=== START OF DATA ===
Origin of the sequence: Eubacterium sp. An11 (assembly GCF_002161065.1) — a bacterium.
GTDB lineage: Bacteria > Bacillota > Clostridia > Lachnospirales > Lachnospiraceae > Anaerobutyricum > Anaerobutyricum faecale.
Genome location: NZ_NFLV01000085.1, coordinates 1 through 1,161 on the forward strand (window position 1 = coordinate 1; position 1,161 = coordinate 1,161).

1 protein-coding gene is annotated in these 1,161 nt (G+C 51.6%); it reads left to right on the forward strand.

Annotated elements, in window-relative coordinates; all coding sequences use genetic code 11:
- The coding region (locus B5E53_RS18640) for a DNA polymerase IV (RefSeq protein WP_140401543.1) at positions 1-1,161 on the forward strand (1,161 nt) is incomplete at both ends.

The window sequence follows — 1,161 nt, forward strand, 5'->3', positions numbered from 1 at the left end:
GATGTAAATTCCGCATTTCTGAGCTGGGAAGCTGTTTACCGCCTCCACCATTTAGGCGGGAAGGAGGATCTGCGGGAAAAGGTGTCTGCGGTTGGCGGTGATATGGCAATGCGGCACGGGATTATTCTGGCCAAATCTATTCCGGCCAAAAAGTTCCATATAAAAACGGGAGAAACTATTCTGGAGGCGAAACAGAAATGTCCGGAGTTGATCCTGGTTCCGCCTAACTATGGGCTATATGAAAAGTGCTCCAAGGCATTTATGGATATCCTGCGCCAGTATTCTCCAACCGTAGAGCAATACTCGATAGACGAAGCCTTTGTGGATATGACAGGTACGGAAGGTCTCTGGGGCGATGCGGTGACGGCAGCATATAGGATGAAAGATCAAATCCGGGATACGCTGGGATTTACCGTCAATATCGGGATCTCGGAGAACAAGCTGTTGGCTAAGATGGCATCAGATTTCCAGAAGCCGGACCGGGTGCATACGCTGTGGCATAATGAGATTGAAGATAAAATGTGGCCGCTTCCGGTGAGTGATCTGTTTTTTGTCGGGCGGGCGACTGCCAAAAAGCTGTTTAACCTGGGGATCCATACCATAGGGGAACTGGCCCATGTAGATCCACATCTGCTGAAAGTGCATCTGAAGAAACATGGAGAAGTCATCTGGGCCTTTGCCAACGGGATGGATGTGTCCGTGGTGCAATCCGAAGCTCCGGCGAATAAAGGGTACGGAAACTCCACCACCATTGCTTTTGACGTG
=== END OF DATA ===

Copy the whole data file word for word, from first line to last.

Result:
Origin of the sequence: Eubacterium sp. An11 (assembly GCF_002161065.1) — a bacterium.
GTDB lineage: Bacteria > Bacillota > Clostridia > Lachnospirales > Lachnospiraceae > Anaerobutyricum > Anaerobutyricum faecale.
Genome location: NZ_NFLV01000085.1, coordinates 1 through 1,161 on the forward strand (window position 1 = coordinate 1; position 1,161 = coordinate 1,161).

1 protein-coding gene is annotated in these 1,161 nt (G+C 51.6%); it reads left to right on the forward strand.

Annotated elements, in window-relative coordinates; all coding sequences use genetic code 11:
- The coding region (locus B5E53_RS18640) for a DNA polymerase IV (RefSeq protein WP_140401543.1) at positions 1-1,161 on the forward strand (1,161 nt) is incomplete at both ends.

The window sequence follows — 1,161 nt, forward strand, 5'->3', positions numbered from 1 at the left end:
GATGTAAATTCCGCATTTCTGAGCTGGGAAGCTGTTTACCGCCTCCACCATTTAGGCGGGAAGGAGGATCTGCGGGAAAAGGTGTCTGCGGTTGGCGGTGATATGGCAATGCGGCACGGGATTATTCTGGCCAAATCTATTCCGGCCAAAAAGTTCCATATAAAAACGGGAGAAACTATTCTGGAGGCGAAACAGAAATGTCCGGAGTTGATCCTGGTTCCGCCTAACTATGGGCTATATGAAAAGTGCTCCAAGGCATTTATGGATATCCTGCGCCAGTATTCTCCAACCGTAGAGCAATACTCGATAGACGAAGCCTTTGTGGATATGACAGGTACGGAAGGTCTCTGGGGCGATGCGGTGACGGCAGCATATAGGATGAAAGATCAAATCCGGGATACGCTGGGATTTACCGTCAATATCGGGATCTCGGAGAACAAGCTGTTGGCTAAGATGGCATCAGATTTCCAGAAGCCGGACCGGGTGCATACGCTGTGGCATAATGAGATTGAAGATAAAATGTGGCCGCTTCCGGTGAGTGATCTGTTTTTTGTCGGGCGGGCGACTGCCAAAAAGCTGTTTAACCTGGGGATCCATACCATAGGGGAACTGGCCCATGTAGATCCACATCTGCTGAAAGTGCATCTGAAGAAACATGGAGAAGTCATCTGGGCCTTTGCCAACGGGATGGATGTGTCCGTGGTGCAATCCGAAGCTCCGGCGAATAAAGGGTACGGAAACTCCACCACCATTGCTTTTGACGTG